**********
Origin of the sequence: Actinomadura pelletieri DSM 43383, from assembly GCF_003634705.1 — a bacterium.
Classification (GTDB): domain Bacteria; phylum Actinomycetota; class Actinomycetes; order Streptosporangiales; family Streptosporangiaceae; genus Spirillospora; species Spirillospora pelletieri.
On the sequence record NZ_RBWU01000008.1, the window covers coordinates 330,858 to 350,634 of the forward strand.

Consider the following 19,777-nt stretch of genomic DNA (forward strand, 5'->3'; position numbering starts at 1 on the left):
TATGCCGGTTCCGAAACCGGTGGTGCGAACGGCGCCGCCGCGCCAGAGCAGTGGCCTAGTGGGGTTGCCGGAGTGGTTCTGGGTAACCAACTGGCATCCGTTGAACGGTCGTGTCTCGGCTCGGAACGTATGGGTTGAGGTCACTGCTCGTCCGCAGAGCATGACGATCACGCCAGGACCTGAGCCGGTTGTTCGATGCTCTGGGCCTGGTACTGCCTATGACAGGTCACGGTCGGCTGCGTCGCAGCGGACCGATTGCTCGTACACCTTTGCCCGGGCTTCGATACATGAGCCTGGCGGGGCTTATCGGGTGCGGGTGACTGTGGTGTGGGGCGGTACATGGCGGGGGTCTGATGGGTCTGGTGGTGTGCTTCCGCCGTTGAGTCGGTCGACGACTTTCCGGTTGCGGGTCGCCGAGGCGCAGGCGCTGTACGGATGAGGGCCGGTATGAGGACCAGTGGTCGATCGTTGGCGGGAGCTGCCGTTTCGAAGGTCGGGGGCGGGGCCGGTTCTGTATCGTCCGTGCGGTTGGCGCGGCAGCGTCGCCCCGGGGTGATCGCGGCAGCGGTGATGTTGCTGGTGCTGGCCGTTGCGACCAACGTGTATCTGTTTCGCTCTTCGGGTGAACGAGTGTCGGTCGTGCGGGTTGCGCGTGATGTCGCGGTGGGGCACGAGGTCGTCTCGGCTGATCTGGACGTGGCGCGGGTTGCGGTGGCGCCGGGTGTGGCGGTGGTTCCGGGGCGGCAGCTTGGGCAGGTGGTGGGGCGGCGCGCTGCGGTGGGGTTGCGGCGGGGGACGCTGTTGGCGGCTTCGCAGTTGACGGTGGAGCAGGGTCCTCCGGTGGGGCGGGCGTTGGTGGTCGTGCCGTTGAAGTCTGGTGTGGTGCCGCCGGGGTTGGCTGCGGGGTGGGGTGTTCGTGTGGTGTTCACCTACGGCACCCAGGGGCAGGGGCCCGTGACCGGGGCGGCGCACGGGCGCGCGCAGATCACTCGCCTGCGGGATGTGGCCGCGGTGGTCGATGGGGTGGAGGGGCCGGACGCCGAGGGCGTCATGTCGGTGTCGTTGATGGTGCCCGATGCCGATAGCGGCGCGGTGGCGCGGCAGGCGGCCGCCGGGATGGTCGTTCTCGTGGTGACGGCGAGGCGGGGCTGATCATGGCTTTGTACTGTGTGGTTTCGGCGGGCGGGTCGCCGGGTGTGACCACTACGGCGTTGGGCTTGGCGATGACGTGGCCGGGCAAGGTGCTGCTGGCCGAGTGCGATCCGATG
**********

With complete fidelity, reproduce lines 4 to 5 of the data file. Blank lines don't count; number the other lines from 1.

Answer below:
Consider the following 19,777-nt stretch of genomic DNA (forward strand, 5'->3'; position numbering starts at 1 on the left):
TATGCCGGTTCCGAAACCGGTGGTGCGAACGGCGCCGCCGCGCCAGAGCAGTGGCCTAGTGGGGTTGCCGGAGTGGTTCTGGGTAACCAACTGGCATCCGTTGAACGGTCGTGTCTCGGCTCGGAACGTATGGGTTGAGGTCACTGCTCGTCCGCAGAGCATGACGATCACGCCAGGACCTGAGCCGGTTGTTCGATGCTCTGGGCCTGGTACTGCCTATGACAGGTCACGGTCGGCTGCGTCGCAGCGGACCGATTGCTCGTACACCTTTGCCCGGGCTTCGATACATGAGCCTGGCGGGGCTTATCGGGTGCGGGTGACTGTGGTGTGGGGCGGTACATGGCGGGGGTCTGATGGGTCTGGTGGTGTGCTTCCGCCGTTGAGTCGGTCGACGACTTTCCGGTTGCGGGTCGCCGAGGCGCAGGCGCTGTACGGATGAGGGCCGGTATGAGGACCAGTGGTCGATCGTTGGCGGGAGCTGCCGTTTCGAAGGTCGGGGGCGGGGCCGGTTCTGTATCGTCCGTGCGGTTGGCGCGGCAGCGTCGCCCCGGGGTGATCGCGGCAGCGGTGATGTTGCTGGTGCTGGCCGTTGCGACCAACGTGTATCTGTTTCGCTCTTCGGGTGAACGAGTGTCGGTCGTGCGGGTTGCGCGTGATGTCGCGGTGGGGCACGAGGTCGTCTCGGCTGATCTGGACGTGGCGCGGGTTGCGGTGGCGCCGGGTGTGGCGGTGGTTCCGGGGCGGCAGCTTGGGCAGGTGGTGGGGCGGCGCGCTGCGGTGGGGTTGCGGCGGGGGACGCTGTTGGCGGCTTCGCAGTTGACGGTGGAGCAGGGTCCTCCGGTGGGGCGGGCGTTGGTGGTCGTGCCGTTGAAGTCTGGTGTGGTGCCGCCGGGGTTGGCTGCGGGGTGGGGTGTTCGTGTGGTGTTCACCTACGGCACCCAGGGGCAGGGGCCCGTGACCGGGGCGGCGCACGGGCGCGCGCAGATCACTCGCCTGCGGGATGTGGCCGCGGTGGTCGATGGGGTGGAGGGGCCGGACGCCGAGGGCGTCATGTCGGTGTCGTTGATGGTGCCCGATGCCGATAGCGGCGCGGTGGCGCGGCAGGCGGCCGCCGGGATGGTCGTTCTCGTGGTGACGGCGAGGCGGGGCTGATCATGGCTTTGTACTGTGTGGTTTCGGCGGGCGGGTCGCCGGGTGTGACCACTACGGCGTTGGGCTTGGCGATGACGTGGCCGGGCAAGGTGCTGCTGGCCGAGTGCGATCCGATG